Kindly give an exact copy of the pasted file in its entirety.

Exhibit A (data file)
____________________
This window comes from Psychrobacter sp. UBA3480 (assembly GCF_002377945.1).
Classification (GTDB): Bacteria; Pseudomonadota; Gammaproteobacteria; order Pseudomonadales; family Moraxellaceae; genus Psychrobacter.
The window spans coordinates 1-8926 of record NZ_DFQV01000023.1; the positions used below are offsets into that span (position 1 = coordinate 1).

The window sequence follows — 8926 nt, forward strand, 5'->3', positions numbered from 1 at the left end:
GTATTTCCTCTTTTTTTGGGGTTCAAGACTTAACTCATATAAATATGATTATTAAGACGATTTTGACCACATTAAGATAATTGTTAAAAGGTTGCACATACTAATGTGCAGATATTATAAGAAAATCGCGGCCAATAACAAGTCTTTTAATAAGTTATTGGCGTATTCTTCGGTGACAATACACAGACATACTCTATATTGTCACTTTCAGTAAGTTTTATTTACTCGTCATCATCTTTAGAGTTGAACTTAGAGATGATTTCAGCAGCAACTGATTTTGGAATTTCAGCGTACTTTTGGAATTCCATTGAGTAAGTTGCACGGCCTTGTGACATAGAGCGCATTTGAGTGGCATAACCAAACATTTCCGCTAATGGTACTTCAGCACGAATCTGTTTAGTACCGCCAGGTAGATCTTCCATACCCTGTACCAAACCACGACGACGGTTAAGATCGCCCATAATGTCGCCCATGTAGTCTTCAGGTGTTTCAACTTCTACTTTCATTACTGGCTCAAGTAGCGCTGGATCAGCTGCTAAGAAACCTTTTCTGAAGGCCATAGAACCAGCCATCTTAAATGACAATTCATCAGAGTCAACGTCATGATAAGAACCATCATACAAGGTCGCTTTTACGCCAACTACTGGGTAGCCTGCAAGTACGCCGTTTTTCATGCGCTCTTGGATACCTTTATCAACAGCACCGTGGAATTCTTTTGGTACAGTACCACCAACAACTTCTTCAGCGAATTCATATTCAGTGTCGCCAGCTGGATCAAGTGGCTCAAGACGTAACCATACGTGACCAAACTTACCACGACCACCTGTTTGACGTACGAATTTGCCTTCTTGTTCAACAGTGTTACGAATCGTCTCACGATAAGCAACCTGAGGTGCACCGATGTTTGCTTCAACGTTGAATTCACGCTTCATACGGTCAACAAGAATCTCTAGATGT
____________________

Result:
This window comes from Psychrobacter sp. UBA3480 (assembly GCF_002377945.1).
Classification (GTDB): Bacteria; Pseudomonadota; Gammaproteobacteria; order Pseudomonadales; family Moraxellaceae; genus Psychrobacter.
The window spans coordinates 1-8926 of record NZ_DFQV01000023.1; the positions used below are offsets into that span (position 1 = coordinate 1).

The window sequence follows — 8926 nt, forward strand, 5'->3', positions numbered from 1 at the left end:
GTATTTCCTCTTTTTTTGGGGTTCAAGACTTAACTCATATAAATATGATTATTAAGACGATTTTGACCACATTAAGATAATTGTTAAAAGGTTGCACATACTAATGTGCAGATATTATAAGAAAATCGCGGCCAATAACAAGTCTTTTAATAAGTTATTGGCGTATTCTTCGGTGACAATACACAGACATACTCTATATTGTCACTTTCAGTAAGTTTTATTTACTCGTCATCATCTTTAGAGTTGAACTTAGAGATGATTTCAGCAGCAACTGATTTTGGAATTTCAGCGTACTTTTGGAATTCCATTGAGTAAGTTGCACGGCCTTGTGACATAGAGCGCATTTGAGTGGCATAACCAAACATTTCCGCTAATGGTACTTCAGCACGAATCTGTTTAGTACCGCCAGGTAGATCTTCCATACCCTGTACCAAACCACGACGACGGTTAAGATCGCCCATAATGTCGCCCATGTAGTCTTCAGGTGTTTCAACTTCTACTTTCATTACTGGCTCAAGTAGCGCTGGATCAGCTGCTAAGAAACCTTTTCTGAAGGCCATAGAACCAGCCATCTTAAATGACAATTCATCAGAGTCAACGTCATGATAAGAACCATCATACAAGGTCGCTTTTACGCCAACTACTGGGTAGCCTGCAAGTACGCCGTTTTTCATGCGCTCTTGGATACCTTTATCAACAGCACCGTGGAATTCTTTTGGTACAGTACCACCAACAACTTCTTCAGCGAATTCATATTCAGTGTCGCCAGCTGGATCAAGTGGCTCAAGACGTAACCATACGTGACCAAACTTACCACGACCACCTGTTTGACGTACGAATTTGCCTTCTTGTTCAACAGTGTTACGAATCGTCTCACGATAAGCAACCTGAGGTGCACCGATGTTTGCTTCAACGTTGAATTCACGCTTCATACGGTCAACAAGAATCTCTAGATGT